I am going to try some blueberries in pots.Living in Zone 4,I would bring them in the house during the winter months.Can I put them under grow lights for a couple of months?Do they need cold temps to produce fruit?
If you know the varieties you have then google the chill hours required for yours.
Providing grow lights with the proper spectrum is probably a good idea, especially if it is for a prolong amount of time unless you plan on hauling them out on sunny favorable days.
Yes,they need cold temps(chill hours)between 45f&32f.Your plants will probably be Northern Highbush or Lowbush,being in zone 4.They require considerably more hours than Southern cultivars,about 800 to 1000.
So,it may not be a good thing to bring them in a warm room during the Winter.The pots could be buried in the ground or put in a cool garage or shed.Even freezing the container probably won't hurt them too much as that happened to a grower during the Winter in eastern Washington and they grew fine the next Spring. Brady
Brady is giving good advice. Let them go dormant outside, and they will not need light in the garage. Many NHB are rated to zone 4. I'm growing some SHB this year and plan to bring them in the garage. My NHB are in ground, it got to -12 degrees F, they look fine! Grow some hot peppers and put those under your lights and harvest all winter. Put them back out the following spring. Some live for years.
One way to use your lights. i plan on overwintering three pepper plants.
This post was edited by Drew51 on Sun, Mar 2, 14 at 22:29
Brady....I am looking at northern low bush.Tophat and North Country.Or will larger ones like Polaris,Northland,or Chippewa get top heavy.
Drew....interesting about peppers.So do you have them in pots year round?Just move them in or out?Which varieties work best in pots?
Top heavy and do what,tip over?I have a Chippewa that's about 4 feet tall,in a 20'' container with no problems.The weight of the pot plus growing medium provides more than enough of a base. Brady
""Drew....interesting about peppers.So do you have them in pots year round?Just move them in or out?Which varieties work best in pots?"
To tell the truth I just discovered that they are perennials myself. So I looked into varieties, and mostly the ornamental hot peppers winter well. As they are smaller, and do better in pots. In general though any hot pepper can work.
Here are some varieties
Chinese Five Color
Also the African or Chinese hot peppers take so long to mature, often it is best to bring them in. They will not grow much during the winter, but will produce like crazy the next spring. Such as Bird's Eye or Uyababa.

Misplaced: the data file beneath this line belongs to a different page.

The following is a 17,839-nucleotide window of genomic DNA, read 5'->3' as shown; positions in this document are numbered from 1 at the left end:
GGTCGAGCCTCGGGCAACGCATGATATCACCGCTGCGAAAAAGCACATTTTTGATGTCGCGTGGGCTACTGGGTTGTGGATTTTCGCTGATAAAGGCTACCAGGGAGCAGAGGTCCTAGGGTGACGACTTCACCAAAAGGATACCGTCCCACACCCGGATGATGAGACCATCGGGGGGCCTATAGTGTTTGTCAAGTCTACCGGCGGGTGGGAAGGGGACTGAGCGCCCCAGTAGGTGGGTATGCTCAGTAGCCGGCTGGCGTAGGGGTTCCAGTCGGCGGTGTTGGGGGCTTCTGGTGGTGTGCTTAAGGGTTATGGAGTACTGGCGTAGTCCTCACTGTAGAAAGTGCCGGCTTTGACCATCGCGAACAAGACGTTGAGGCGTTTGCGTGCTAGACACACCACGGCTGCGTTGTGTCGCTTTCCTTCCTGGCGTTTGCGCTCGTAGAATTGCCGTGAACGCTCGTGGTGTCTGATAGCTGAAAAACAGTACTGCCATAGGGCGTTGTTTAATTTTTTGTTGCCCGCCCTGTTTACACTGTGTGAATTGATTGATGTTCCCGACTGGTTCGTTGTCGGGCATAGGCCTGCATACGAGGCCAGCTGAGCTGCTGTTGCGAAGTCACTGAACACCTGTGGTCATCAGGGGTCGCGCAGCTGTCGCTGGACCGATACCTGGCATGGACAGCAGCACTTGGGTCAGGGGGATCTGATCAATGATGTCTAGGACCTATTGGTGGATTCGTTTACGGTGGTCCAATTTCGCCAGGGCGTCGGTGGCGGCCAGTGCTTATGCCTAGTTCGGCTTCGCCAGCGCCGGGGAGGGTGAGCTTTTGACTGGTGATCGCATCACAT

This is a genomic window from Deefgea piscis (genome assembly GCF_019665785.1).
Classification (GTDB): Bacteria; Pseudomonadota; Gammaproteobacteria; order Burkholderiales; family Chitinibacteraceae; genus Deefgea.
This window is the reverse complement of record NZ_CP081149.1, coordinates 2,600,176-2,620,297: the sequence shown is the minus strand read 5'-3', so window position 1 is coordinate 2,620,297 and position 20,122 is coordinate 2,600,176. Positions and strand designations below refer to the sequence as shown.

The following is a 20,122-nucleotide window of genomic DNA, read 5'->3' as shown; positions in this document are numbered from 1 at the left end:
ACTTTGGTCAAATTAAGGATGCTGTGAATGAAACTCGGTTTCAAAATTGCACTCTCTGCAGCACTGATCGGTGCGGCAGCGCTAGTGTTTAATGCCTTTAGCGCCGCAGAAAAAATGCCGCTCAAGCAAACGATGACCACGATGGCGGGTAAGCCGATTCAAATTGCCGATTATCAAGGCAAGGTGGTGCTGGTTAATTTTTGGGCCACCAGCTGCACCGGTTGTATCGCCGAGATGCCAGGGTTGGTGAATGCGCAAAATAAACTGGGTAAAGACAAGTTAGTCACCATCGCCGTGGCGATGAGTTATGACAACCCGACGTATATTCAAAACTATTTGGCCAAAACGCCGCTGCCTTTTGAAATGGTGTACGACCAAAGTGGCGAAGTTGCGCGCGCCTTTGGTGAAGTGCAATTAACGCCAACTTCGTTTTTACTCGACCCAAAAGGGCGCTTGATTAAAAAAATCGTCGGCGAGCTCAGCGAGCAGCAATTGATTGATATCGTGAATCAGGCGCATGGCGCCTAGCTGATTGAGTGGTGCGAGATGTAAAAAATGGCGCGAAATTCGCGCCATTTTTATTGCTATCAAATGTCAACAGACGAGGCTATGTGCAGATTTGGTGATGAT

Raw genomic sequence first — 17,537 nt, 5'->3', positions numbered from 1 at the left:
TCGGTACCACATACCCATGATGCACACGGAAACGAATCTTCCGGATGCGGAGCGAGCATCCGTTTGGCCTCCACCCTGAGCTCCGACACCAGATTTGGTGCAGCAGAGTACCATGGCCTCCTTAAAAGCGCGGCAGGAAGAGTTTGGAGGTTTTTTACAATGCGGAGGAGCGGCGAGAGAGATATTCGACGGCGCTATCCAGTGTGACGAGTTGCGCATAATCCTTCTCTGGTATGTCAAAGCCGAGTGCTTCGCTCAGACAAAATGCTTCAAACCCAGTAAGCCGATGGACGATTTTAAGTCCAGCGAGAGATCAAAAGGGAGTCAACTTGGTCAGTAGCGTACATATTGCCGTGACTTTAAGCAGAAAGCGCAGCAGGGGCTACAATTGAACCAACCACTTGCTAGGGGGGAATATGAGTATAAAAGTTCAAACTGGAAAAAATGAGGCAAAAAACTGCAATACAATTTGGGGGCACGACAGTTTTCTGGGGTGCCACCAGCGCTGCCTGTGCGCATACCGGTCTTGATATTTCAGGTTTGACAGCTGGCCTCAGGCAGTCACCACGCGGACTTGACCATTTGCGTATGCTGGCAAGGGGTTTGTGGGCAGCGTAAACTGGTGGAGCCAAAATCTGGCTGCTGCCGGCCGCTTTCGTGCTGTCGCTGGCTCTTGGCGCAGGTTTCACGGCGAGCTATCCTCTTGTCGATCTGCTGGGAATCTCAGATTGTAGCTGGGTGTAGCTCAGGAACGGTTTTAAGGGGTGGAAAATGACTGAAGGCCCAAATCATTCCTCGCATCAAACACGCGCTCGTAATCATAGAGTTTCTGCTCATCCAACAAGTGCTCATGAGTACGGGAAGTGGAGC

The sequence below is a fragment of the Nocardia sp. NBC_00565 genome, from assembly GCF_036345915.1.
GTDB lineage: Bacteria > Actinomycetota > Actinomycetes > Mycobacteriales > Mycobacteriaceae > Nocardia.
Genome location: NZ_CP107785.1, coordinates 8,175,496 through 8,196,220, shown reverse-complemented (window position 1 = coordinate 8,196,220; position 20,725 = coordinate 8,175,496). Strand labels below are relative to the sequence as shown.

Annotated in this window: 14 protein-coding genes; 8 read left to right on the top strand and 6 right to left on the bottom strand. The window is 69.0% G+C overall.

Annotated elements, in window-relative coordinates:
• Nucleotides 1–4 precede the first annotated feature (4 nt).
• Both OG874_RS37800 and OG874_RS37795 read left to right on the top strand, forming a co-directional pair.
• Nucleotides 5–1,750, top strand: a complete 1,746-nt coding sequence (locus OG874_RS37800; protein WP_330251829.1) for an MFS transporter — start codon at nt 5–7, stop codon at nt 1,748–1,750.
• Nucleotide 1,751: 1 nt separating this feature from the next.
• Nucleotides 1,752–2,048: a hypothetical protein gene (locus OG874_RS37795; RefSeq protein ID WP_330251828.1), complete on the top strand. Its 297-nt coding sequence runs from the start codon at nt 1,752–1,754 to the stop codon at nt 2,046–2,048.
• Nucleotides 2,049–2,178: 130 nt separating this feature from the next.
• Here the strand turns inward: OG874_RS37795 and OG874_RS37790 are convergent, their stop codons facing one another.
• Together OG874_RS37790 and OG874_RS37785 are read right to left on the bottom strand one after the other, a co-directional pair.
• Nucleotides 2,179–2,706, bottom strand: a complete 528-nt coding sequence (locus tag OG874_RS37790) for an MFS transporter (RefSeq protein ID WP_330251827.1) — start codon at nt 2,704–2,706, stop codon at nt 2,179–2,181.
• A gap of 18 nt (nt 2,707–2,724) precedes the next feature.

Any pepper can be brought in. They need a higher nitrogen fertilizer while inside. Lower when you want to fruit. So you bring them in to finish fruiting, or to go semi-dormant until next year. Also start them in pots, do not remove from in ground. You can keep them going, but if you have low light, you may want to try the "just keep it alive and as dormant as possible approach"
Check Reimer Seeds and Trade Winds Fruits for descriptions.
I plan to grow and overwinter some of the ones I listed above.
Here a photo of a bird's eye type, and Brazilian Starfish that is 4 years old from a user in the pepper forum.
The pot to the left in above post is the Brazilian Starfish. And yes, it is 4 years old! Here is a closer look at the fruits:
Those look great.I wonder if not so hot peppers will do that.Anaheim,Pablano,Bells.
Back to the blueberries......I live in Zone 4 in ND.I have to figure out a way to overwinter them in pots,but not kill them.
Besides the garage, you could bury the pots, or surround them with leaves and such. Bringing them in could work, as long as you leave them out long enough to get the chill hours, but that would be hard, as you need hundreds of hours. With leaves you could use chicken wire to make a cage around the pot, then stuff it with leaves, maybe even wrap it afterward.
You could certainly try to over winter!
I like mild peppers too, I'm growing some mild ones
Leutschauer Paprika Pepper
NuMex Heritage Big Jim
NuMex Heritage 6-4
The Numex ones are killer good!!
Santa Fe Grande
Criolla De Cocina
With hots I like to make hot sauces and rubs, also chili powder, paprika, and hot pepper powders.
Mild ones are great for tomato sauces, stuffed, pickled, dried etc.
I already started my seeds. i may have to keep them under lights for another 2 months!
This post was edited by Drew51 on Mon, Mar 3, 14 at 17:15